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October 2014 Concert
Rachmaninoff’s Rhapsody on a Theme of Paganini, one of the supreme virtuoso works for piano and orchestra, is paired with the Rhapsody on Moldavian Themes by the Russian/Polish Mieczyslaw Weinberg, composed just after World War II to honor his Moldavian-Jewish heritage. This will be the Midwest premiere of his vibrant work. Prokofiev meant for his Fifth Symphony to “glorify the human spirit,” and it reflects the optimism of future victory near the end of World War II.
- Rhapsody on Moldavian Themes
- Rhapsody on a Theme of Paganini
Kate Liu, Piano
- Symphony No. 5 in Bb Major
This concert is dedicated to the memory of Barbara K. McCarthy.
Pick-Staiger Concert Hall
50 Arts Circle Drive, Evanston
All tickets are assigned seating.
$30 Adult, $25 Seniors, $5.00 Full-Time Student
At the Door Sales
$35 Adult, $30 Seniors, $5.00 Full-Time Student
Children 12 and younger are admitted absolutely FREE, but must have an assigned seat.
Please call 847.864.8804 or email firstname.lastname@example.org for all orders with children’s tickets.
Kate Liu, piano
Kate Liu, 20, has been described by the Washington Post as a pianist with “a burgeoning talent and a musical poise well beyond her years.” She is currently pursuing her Bachelor’s degree at the Curtis Institute of Music with Professor Robert McDonald. Her previous private studies were at the Music Institute of Chicago, including Alan Chow, Micah Yui and Emilio del Rosario.
Born in Singapore, Kate began playing the piano when she was four years old, and moved to the United States when she was eight. Since then she has won top prizes in several competitions including the Eastman International Piano Competition, Hilton Head International Piano Competition, Thomas and Evon Cooper Piano Competition, New York International Piano Competition, the senior division of the Music Teachers’ National Association Competition, and the junior division of the Louisiana International Piano Competition. In both 2011 and 2012 she was chosen to receive a scholarship from the Chopin Foundation of the United States.
Kate has given recitals in many halls and venues, such as the Subculture Arts Underground, Phillip’s Collection, Salmagundi Club, Ossining Library, Bohemian Club, and Temple E-manuel, and she had the chance to perform the four-hand Schubert Fantasy with world-renowned pianist Lang Lang at Symphony Center in Chicago. In 2009 she went on a tour with the Music Institute of Chicago to the East coast, where she performed in Carnegie Hall’s Weill Hall in New York as well as the Kennedy Center in Washington, D.C.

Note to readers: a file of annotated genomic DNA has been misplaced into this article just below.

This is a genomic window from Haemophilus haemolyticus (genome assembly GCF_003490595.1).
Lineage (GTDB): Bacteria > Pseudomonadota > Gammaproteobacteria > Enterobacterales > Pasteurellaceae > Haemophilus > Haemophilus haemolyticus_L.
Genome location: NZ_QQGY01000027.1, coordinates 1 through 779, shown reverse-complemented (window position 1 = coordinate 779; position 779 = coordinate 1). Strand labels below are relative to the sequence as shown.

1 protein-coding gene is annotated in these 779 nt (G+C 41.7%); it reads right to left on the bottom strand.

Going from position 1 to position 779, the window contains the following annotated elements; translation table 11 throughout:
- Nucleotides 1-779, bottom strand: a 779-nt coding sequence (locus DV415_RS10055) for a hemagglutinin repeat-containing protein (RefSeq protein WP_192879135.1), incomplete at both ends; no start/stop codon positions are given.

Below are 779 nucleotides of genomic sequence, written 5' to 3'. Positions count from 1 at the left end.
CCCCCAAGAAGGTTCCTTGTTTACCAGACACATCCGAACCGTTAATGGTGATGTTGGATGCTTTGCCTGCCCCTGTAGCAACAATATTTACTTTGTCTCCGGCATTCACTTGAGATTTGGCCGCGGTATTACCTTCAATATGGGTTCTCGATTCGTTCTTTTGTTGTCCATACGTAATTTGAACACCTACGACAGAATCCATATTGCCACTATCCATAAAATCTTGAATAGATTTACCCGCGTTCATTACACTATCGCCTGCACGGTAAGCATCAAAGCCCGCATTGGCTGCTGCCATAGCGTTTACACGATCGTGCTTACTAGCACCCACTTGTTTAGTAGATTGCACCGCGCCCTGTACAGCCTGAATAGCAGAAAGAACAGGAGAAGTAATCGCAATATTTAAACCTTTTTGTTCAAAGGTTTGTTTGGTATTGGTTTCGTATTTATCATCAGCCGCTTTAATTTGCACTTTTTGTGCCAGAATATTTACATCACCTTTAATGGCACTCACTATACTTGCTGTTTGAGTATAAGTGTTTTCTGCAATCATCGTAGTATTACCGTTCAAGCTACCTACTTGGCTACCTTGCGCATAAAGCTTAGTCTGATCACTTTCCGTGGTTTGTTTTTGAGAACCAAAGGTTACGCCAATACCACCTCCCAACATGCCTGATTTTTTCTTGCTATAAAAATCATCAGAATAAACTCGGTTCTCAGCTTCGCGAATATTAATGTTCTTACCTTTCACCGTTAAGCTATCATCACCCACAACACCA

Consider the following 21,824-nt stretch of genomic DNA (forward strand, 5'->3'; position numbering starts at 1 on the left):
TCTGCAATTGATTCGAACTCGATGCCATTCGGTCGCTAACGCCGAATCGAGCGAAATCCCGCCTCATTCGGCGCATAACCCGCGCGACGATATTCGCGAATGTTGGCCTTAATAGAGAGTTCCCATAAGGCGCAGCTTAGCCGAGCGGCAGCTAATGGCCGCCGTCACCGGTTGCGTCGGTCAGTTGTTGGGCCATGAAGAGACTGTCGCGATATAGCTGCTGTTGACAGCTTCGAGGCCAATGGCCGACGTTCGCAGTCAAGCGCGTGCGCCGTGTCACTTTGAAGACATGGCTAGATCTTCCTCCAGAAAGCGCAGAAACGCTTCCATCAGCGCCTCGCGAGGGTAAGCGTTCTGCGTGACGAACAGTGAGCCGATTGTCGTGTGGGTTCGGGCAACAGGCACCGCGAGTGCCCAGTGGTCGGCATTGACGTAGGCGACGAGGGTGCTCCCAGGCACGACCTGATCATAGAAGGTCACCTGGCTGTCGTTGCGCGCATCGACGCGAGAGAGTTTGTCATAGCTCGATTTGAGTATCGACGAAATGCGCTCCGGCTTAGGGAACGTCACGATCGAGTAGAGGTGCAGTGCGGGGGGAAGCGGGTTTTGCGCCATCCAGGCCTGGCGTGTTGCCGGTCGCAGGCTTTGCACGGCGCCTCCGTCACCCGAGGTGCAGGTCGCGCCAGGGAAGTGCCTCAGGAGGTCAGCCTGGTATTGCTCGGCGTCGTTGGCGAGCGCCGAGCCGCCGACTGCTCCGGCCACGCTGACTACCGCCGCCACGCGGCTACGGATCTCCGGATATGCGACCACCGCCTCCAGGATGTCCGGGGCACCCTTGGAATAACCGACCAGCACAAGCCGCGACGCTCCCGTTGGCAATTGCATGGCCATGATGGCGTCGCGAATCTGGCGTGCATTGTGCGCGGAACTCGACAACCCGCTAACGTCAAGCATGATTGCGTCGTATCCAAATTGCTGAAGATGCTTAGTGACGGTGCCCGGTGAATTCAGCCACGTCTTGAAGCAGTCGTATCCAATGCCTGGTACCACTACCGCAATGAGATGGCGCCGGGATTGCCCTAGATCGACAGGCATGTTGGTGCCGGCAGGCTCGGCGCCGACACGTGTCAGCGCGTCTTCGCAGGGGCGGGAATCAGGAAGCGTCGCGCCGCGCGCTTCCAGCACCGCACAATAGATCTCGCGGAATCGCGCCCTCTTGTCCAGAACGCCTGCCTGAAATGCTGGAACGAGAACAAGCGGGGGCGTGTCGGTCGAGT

Other than solo recitals, Kate has collaborated with several orchestras including the Montreal Symphony Orchestra, Cleveland Orchestra, Rochester Philharmonic, Hilton Head Symphony Orchestra, and the Skokie Valley Symphony Orchestra. She has been on NPR’s From the Top, one of the most widely known radio shows for talented young musicians. As a Winnetka resident, she was also featured numerous times on WFMT classical music radio, as well as the WTTW Chicago tonight television broadcast.
Besides playing the piano, Kate also enjoys drawing and spending time with friends.
Free Pre-Concert Preview Series!
Enhance your concert experience with a sneak preview — Composers come alive and their passions take center stage when ESO General Manager David Ellis and ESO Maestro Lawrence Eckerling take you on an insider’s tour of the history and highlights behind the music.
Meet our soloist, Alexandra Switala, at Musical Insights. She and our Maestro Lawrence Eckerling and David Ellis will explore the October concert program in depth.
Friday, October 28 at 1:30 pm,
The Merion Crystal Ballroom at
1611 Chicago Avenue at Davis Street, Evanston.
FREE and open to the public.
Light refreshments will be served and casual tours of newly renovated apartments will be available after the program.
The Evanston Symphony Orchestra is proud to provide videos to educate you about the pieces we perform and, at times, the soloists who will be performing. The video(s) below are examples only and do not represent performances by the Evanston Symphony Orchestra unless noted.
The Rhapsody on Moldavian Themes by Mieczslaw Weinberg, with Vladimir Lande conducting the St Petersburg State Academic Symphony Orchestra.
Stephen Hough and the BBC Symphony under Sakari Oramo at the 2013 Proms. The famous 18th Variation begins at 15:45.
Yannick Nezet-Seguin with the Rotterdam Philharmonic at the 2013 Proms concerts in London.
by David Ellis
RHAPSODY ON MOLDAVIAN THEMES, OP 47, No 1
Mieczyslaw Weinberg (1919–1996)
The Soviet Union was a place of refuge for Mieczyslaw Weinberg. Born in Warsaw to Moldavian Jews, he urged his parents and sister to leave Poland when the Germans invaded in 1939. When they decided to remain in Warsaw, he left on foot traveling eastward and eventually stopped in Minsk, seemingly out of the reach of the Nazis. The German 1941 invasion of the Soviet Union forced his evacuation to Tashkent, where he met Dmitri Shostakovich, who became his lifelong friend and major artistic influence. He moved to Moscow in 1943, where he composed for the remainder of his life. His family unfortunately perished in the Holocaust.